A 1973 French film about the making of a film! With references to classic films and notable figures like Fellini and Buñuel, it’s a visual love letter dedicated to the cinema. It’s also known to be the film that broke François Truffaut’s friendship with Jean-Luc Godard.
Day for Night (“La Nuit Americane” in French) is a peek behind the scenes – a hilarious chronicle about how movies are made – the fake snow, slip-ups, outbursts – and most importantly, how people work passionately to create a seamless film.
Watch the trailer here:
Oh, and about the Truffaut-Godard dispute? It’s been said that the latter walked out during the Day for Night screening and called the movie “a lie.” Truffaut retaliated in the form of a 20-page letter, saying that Godard had become a “radical-chic hypocrite.” Wow.
Enter a new analogue dimension with the LomoKino. Lomography’s own 35mm analogue movie camera allows you to capture action and immortalize your story on film! Shoot 144 frames on any 35mm film and create your own cinematic masterpieces. Want to watch your movie the old-school way? We also offer the LomoKino and LomoKinoscope package!
We had an epic Film Photography Day celebration this year at the Lomography Gallery Store NYC. Our friends at Sacred Tattoo NYC were kind enough to transform the gallery into a tattoo shop so Lomographers could show their analog pride forever and ever with a free camera tattoo!
A long-time fan of plastic cameras, Argentinean writer and photographer Lorraine Healy is the author of “Tricks With A Plastic Wonder,” a manual for achieving better results with a Holga camera. In this article, Healy writes about Argentina’s most famous cemetery, along with her most recent images.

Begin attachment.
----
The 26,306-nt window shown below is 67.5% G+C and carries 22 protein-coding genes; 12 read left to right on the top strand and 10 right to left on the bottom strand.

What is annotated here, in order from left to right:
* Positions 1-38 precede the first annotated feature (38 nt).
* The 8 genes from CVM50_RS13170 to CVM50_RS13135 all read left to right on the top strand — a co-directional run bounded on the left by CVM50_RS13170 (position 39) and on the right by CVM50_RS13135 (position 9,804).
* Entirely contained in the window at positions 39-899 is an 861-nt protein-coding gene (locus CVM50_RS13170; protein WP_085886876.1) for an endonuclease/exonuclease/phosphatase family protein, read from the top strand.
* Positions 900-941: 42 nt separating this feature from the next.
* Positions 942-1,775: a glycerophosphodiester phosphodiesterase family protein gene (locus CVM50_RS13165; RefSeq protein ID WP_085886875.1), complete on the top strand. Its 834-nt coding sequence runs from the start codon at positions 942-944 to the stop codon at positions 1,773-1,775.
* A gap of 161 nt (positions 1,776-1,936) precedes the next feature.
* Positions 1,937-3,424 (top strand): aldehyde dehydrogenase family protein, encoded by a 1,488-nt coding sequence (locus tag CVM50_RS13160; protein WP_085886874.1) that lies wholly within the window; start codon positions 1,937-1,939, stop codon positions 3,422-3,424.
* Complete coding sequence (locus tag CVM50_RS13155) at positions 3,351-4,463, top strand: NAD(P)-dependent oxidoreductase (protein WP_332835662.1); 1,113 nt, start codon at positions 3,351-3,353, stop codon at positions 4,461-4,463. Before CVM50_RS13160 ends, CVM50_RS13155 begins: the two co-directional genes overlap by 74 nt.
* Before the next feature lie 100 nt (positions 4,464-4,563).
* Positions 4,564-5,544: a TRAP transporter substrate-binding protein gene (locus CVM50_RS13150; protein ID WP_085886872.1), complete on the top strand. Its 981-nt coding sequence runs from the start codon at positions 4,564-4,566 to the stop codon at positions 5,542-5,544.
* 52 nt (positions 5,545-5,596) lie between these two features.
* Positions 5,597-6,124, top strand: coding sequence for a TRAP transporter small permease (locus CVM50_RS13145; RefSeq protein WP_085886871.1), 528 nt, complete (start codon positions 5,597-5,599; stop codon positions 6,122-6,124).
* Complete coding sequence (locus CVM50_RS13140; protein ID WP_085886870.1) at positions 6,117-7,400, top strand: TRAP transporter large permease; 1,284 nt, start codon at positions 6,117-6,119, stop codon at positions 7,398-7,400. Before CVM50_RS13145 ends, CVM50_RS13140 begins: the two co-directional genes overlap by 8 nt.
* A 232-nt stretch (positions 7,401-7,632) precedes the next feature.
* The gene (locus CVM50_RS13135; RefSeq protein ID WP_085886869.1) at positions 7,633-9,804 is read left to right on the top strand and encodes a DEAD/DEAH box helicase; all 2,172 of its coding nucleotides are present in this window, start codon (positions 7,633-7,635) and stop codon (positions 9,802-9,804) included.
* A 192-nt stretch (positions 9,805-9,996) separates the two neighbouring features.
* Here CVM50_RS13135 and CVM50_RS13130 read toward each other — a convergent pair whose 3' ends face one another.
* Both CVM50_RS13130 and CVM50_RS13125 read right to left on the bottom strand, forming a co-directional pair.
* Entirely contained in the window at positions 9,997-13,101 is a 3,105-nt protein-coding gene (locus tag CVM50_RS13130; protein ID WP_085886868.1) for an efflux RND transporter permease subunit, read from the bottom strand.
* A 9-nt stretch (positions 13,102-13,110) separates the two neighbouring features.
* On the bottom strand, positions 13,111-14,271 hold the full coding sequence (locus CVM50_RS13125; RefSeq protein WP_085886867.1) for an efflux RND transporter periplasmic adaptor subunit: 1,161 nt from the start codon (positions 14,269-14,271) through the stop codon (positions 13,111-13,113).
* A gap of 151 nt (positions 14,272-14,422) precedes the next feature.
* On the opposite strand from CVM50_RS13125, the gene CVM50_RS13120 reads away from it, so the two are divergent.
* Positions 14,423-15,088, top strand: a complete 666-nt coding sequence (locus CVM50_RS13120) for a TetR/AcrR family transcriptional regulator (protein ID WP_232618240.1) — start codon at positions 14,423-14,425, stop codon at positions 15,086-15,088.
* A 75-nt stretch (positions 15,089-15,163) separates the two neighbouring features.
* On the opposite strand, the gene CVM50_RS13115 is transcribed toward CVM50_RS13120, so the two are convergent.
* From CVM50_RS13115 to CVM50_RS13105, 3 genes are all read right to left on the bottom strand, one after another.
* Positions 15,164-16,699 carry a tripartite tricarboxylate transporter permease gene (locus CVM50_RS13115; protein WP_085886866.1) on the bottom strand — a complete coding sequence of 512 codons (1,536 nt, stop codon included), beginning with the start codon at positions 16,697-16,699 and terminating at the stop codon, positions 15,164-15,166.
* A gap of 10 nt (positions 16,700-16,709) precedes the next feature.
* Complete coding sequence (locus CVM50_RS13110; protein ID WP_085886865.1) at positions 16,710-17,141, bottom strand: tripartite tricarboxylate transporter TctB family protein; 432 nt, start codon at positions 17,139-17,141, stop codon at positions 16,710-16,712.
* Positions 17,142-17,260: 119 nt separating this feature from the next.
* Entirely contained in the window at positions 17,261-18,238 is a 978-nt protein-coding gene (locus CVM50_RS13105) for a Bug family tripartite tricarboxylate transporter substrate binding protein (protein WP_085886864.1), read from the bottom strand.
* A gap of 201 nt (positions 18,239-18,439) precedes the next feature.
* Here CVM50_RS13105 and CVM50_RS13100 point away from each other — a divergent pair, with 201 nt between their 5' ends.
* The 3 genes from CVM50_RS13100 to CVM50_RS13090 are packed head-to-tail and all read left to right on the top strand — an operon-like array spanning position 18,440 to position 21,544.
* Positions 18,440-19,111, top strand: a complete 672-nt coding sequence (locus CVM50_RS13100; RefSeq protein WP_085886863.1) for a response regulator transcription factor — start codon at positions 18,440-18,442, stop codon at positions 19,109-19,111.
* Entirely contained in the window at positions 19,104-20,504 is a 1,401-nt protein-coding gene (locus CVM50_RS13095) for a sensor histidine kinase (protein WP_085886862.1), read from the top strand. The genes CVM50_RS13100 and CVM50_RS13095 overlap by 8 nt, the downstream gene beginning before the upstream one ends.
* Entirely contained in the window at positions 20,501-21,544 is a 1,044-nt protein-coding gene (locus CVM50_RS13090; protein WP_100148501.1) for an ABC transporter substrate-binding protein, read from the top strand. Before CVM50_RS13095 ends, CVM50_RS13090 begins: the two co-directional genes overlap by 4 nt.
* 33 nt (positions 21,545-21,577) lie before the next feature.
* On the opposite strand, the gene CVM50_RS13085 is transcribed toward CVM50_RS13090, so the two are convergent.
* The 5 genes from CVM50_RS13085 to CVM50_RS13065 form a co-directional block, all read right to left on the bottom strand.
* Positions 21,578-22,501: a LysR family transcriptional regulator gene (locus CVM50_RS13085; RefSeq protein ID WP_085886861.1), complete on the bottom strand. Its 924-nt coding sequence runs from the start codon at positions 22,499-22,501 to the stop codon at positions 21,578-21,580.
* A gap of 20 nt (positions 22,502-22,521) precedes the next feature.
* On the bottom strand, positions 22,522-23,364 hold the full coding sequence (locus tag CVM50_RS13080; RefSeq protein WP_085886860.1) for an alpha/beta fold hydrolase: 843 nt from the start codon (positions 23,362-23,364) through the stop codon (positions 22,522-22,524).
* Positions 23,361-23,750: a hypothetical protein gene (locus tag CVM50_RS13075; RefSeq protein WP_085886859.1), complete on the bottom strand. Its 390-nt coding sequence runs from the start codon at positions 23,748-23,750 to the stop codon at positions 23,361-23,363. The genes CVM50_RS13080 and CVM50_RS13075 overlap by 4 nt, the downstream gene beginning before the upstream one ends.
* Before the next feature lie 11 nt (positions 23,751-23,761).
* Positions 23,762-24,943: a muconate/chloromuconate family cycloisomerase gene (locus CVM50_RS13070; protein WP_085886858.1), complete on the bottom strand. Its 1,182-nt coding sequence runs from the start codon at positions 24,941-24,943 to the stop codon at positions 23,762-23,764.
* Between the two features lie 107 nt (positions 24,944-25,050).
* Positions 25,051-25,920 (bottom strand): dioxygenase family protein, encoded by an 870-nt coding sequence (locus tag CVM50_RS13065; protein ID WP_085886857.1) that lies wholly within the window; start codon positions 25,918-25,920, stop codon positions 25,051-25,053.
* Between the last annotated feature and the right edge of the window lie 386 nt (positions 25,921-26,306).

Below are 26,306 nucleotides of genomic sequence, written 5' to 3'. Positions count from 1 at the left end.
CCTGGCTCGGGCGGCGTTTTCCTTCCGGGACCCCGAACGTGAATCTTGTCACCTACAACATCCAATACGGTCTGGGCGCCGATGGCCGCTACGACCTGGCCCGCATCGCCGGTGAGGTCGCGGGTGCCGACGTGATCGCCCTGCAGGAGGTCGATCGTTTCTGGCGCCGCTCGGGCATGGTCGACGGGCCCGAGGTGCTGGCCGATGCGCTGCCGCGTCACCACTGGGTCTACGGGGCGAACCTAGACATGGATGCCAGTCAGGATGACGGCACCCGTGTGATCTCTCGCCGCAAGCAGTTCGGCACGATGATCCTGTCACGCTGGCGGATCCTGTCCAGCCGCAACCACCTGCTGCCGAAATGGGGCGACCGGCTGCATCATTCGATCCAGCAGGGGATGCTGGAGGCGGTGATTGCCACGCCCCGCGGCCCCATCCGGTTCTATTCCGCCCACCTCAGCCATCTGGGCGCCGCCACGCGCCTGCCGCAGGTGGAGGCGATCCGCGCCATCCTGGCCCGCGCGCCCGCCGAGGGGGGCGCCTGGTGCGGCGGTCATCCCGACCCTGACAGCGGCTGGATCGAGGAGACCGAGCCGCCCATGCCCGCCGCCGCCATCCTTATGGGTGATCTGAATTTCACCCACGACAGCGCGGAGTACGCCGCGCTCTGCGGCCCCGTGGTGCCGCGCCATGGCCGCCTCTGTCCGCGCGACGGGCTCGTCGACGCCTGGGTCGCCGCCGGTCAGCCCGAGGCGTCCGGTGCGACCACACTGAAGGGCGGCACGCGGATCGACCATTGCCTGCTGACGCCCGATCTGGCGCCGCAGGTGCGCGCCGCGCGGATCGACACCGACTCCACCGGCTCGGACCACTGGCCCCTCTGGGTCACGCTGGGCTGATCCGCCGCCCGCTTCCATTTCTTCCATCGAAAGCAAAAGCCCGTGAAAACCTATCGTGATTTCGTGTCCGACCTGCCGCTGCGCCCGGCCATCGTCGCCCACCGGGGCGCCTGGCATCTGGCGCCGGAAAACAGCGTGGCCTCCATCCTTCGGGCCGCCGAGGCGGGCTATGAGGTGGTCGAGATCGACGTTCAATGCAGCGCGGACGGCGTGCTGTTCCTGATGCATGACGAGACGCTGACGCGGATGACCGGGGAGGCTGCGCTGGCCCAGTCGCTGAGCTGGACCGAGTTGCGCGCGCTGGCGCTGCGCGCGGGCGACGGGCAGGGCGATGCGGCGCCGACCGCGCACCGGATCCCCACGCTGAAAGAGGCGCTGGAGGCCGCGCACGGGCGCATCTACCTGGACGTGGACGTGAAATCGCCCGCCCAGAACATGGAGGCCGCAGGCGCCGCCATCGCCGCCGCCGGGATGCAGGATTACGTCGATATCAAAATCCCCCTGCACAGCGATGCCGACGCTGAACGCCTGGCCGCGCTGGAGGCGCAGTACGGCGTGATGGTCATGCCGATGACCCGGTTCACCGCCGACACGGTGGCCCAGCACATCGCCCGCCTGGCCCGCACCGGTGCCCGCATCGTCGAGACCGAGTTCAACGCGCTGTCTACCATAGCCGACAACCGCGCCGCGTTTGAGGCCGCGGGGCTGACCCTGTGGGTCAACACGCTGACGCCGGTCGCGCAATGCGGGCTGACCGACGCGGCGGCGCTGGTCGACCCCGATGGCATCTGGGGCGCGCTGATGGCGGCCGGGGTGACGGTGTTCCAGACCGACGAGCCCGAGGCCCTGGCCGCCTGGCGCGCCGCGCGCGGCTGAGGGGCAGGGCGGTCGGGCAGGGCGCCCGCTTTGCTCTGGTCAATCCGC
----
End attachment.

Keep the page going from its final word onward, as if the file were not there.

Our friends at Mono No Aware let us know that they have some really exciting filmmaking and film processing workshops coming up in the next few weeks, check them out! Mono No Aware is a non-profit Cinema Arts organization based in Brooklyn, NY.
Whether documentary or portraiture, American photographer *Steve Schapiro* knows the best of both worlds. First gaining the reputation as a photojournalist, and capturing the key moments of the African-American Civil Rights movement, he is also known as the photographer of the most iconic people.
"Documentary fiction' is the best way to describe the overall work of Dutch photographer *Mariken Wessels*. Together with her own photographs and found images, letters, objects, notes, etc., she would recreate something out of them until a new reality is shown.